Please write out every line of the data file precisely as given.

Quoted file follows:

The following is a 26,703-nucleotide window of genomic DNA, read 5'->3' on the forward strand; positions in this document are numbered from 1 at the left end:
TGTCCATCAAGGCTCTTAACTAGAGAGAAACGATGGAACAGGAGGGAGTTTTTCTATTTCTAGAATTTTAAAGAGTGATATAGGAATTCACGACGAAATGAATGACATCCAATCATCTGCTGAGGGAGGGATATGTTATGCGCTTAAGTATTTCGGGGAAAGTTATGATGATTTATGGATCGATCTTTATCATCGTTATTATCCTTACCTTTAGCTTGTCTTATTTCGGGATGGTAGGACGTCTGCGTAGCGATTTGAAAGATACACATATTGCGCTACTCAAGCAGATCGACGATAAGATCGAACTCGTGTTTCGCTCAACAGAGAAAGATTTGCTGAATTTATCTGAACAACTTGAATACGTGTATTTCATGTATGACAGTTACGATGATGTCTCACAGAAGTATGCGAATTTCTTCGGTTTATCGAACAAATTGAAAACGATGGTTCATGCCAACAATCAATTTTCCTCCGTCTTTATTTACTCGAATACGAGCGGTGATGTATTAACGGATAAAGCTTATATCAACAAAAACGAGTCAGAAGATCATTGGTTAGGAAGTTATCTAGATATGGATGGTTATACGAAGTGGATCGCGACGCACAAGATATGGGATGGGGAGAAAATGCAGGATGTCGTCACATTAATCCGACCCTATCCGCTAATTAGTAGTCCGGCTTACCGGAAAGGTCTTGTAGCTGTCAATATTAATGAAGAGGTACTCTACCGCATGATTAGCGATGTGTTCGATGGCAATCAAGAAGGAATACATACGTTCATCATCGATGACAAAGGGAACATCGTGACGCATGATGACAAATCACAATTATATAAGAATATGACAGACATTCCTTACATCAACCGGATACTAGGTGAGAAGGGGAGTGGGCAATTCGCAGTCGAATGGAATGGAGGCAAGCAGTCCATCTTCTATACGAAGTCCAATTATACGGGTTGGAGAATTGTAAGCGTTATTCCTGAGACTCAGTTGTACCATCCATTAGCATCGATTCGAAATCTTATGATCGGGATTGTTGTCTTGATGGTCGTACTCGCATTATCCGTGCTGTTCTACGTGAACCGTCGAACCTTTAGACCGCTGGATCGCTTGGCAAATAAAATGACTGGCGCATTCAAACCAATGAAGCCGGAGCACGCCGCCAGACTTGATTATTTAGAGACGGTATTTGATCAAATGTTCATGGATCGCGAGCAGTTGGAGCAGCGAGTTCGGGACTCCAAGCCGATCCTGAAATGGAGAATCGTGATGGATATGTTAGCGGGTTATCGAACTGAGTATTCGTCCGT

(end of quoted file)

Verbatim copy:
The following is a 26,703-nucleotide window of genomic DNA, read 5'->3' on the forward strand; positions in this document are numbered from 1 at the left end:
TGTCCATCAAGGCTCTTAACTAGAGAGAAACGATGGAACAGGAGGGAGTTTTTCTATTTCTAGAATTTTAAAGAGTGATATAGGAATTCACGACGAAATGAATGACATCCAATCATCTGCTGAGGGAGGGATATGTTATGCGCTTAAGTATTTCGGGGAAAGTTATGATGATTTATGGATCGATCTTTATCATCGTTATTATCCTTACCTTTAGCTTGTCTTATTTCGGGATGGTAGGACGTCTGCGTAGCGATTTGAAAGATACACATATTGCGCTACTCAAGCAGATCGACGATAAGATCGAACTCGTGTTTCGCTCAACAGAGAAAGATTTGCTGAATTTATCTGAACAACTTGAATACGTGTATTTCATGTATGACAGTTACGATGATGTCTCACAGAAGTATGCGAATTTCTTCGGTTTATCGAACAAATTGAAAACGATGGTTCATGCCAACAATCAATTTTCCTCCGTCTTTATTTACTCGAATACGAGCGGTGATGTATTAACGGATAAAGCTTATATCAACAAAAACGAGTCAGAAGATCATTGGTTAGGAAGTTATCTAGATATGGATGGTTATACGAAGTGGATCGCGACGCACAAGATATGGGATGGGGAGAAAATGCAGGATGTCGTCACATTAATCCGACCCTATCCGCTAATTAGTAGTCCGGCTTACCGGAAAGGTCTTGTAGCTGTCAATATTAATGAAGAGGTACTCTACCGCATGATTAGCGATGTGTTCGATGGCAATCAAGAAGGAATACATACGTTCATCATCGATGACAAAGGGAACATCGTGACGCATGATGACAAATCACAATTATATAAGAATATGACAGACATTCCTTACATCAACCGGATACTAGGTGAGAAGGGGAGTGGGCAATTCGCAGTCGAATGGAATGGAGGCAAGCAGTCCATCTTCTATACGAAGTCCAATTATACGGGTTGGAGAATTGTAAGCGTTATTCCTGAGACTCAGTTGTACCATCCATTAGCATCGATTCGAAATCTTATGATCGGGATTGTTGTCTTGATGGTCGTACTCGCATTATCCGTGCTGTTCTACGTGAACCGTCGAACCTTTAGACCGCTGGATCGCTTGGCAAATAAAATGACTGGCGCATTCAAACCAATGAAGCCGGAGCACGCCGCCAGACTTGATTATTTAGAGACGGTATTTGATCAAATGTTCATGGATCGCGAGCAGTTGGAGCAGCGAGTTCGGGACTCCAAGCCGATCCTGAAATGGAGAATCGTGATGGATATGTTAGCGGGTTATCGAACTGAGTATTCGTCCGT